Madam Satan (DVD Review)13 Dec, 2010 By: Mike Clark
Available via WBshop.com’s Warner Archive
Stars Kay Johnson, Reginald Denny, Roland Young.
Even by the John Derek-Meets-the Golden Calf standards of Cecil B. DeMille — a director very much on my mind these days thanks to my in-progress reading of Scott Eyman’s characteristically definitive new C.B. bio — this is a wild one. Or at least it is in the second half when — just in case you think you’re so cool — the entire cast dons black-and-white costumes to attend a Truman Capote-caliber bash that takes place on a zeppelin.
The 1930 movie is a heavily qualified must if you’ve never seen it, but it’s also often an exasperating grind. The first half, which sets up another of those ornery marital comedies that established a lot of DeMille’s pre-Biblical reputation, is unspeakably dull — certainly more of a slog than any story of infidelity should ever be. Reginald Denny, who eventually ended up in Cat Ballou, plays a married philanderer with the money to be smashed 22 hours a day … during Prohibition. Roland Young, later that foil-to-ghosts Cosmo Topper in the original big-screen “Topper” series, is his partner in daily dipsomania — though their most of their drinking (like their philandering) takes place at night, a la Chaplin’s City Lights. And Denny’s on-the-side cutie is played by an actress who famously had alcohol problems in real life: Lillian Roth, whose best-selling I’ll Cry Tomorrow two decades later would almost win Susan Hayward an Oscar for the 1955 movie version.
The wronged wife is played by Kay Johnson, an actress who ended up making only a handful of films but also one who had starred in DeMille’s first talkie the previous year: 1929’s Dynamite. Her character is attractive enough but far too inhibited to flaunt her goods — until a complete turnabout in a livelier hour two when she dons a mask to disguise herself as the title vamp, thus capturing the imagination of her clueless husband. In real life, Johnson was married (for a time) to director John Cromwell, and they became the parents of actor James Cromwell. So let’s see: if you’re James Cromwell, your mother played Madam Satan, your father directed the greatest women’s prison pic ever (1950’s Caged), and you yourself became a star character actor cast opposite an animatronic pig in Babe — years before you played George Bush Sr. in Oliver Stone’s underrated W. Well, it’s a life.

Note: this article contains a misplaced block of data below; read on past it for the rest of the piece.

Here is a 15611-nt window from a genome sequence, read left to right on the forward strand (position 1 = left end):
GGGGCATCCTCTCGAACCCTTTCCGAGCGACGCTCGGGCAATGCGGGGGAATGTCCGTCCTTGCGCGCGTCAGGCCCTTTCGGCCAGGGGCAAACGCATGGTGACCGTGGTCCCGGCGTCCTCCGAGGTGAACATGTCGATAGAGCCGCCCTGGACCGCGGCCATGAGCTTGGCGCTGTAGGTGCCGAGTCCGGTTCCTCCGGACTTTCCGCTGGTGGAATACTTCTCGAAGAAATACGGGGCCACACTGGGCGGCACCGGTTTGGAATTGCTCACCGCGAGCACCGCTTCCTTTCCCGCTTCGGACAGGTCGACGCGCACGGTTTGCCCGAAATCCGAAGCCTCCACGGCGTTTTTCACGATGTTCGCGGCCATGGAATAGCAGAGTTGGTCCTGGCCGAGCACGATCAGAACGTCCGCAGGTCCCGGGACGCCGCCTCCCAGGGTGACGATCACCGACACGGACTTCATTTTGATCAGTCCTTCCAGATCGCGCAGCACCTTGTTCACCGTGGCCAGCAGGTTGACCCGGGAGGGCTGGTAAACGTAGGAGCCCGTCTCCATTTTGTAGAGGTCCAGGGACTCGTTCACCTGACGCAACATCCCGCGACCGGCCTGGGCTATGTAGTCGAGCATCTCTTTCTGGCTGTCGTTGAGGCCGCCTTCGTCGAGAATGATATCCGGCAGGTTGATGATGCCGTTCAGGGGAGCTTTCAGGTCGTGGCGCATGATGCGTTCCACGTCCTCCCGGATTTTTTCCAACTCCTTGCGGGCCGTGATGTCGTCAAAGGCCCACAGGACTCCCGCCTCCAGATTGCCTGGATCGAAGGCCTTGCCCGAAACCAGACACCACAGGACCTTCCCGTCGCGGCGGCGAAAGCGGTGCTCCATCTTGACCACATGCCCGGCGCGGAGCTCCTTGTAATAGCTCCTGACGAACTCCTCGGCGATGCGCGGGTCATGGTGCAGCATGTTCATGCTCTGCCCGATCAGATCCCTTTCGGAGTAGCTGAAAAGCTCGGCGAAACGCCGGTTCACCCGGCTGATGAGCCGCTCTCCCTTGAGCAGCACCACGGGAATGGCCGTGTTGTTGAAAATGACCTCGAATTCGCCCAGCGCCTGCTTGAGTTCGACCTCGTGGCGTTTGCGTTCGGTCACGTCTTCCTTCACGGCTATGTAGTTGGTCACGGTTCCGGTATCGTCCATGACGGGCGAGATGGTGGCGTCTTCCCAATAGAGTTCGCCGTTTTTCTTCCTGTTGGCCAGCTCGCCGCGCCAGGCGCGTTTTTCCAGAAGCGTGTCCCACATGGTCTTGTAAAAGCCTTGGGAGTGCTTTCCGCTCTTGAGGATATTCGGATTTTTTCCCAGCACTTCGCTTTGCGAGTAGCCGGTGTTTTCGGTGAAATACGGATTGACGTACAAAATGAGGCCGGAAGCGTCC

According to IMDb.com, Satan is a favorite of the Art Deco Society of San Francisco, and it’s easy to see why from all the zeppelin gussy-up in hour two. The picture is kind of a musical that for laughably long stretches keeps forgetting that it is. The party entrance scene, though, is a production number that leads to the “due to technical problems beyond control”-type finale on which much of the movie’s reputation (such that it is) rests. I don’t know that much about zeppelins beyond having once owned an LP of the complete Hindenburg explosion broadcast, but logic would dictate that having hundreds of guests dance and stomp with full Busby Berkeley force on a floating airborne machine is probably a little foolhardy.
It’s a measure of DeMille’s lousy direction here — and I speak generally as one of the last remaining DeMille enthusiasts — that even the zeppelin break-up and its dumping of party guests a few hundred feet into water isn’t very well handled. This is, however, one of the definitive “it is what it is” movies — one where cinematic competence matters less than the fact that these two hours exist at all. DVD, of course, makes it an easier chore to watch the picture in increments, which is the only way you’ll ever get through the first half.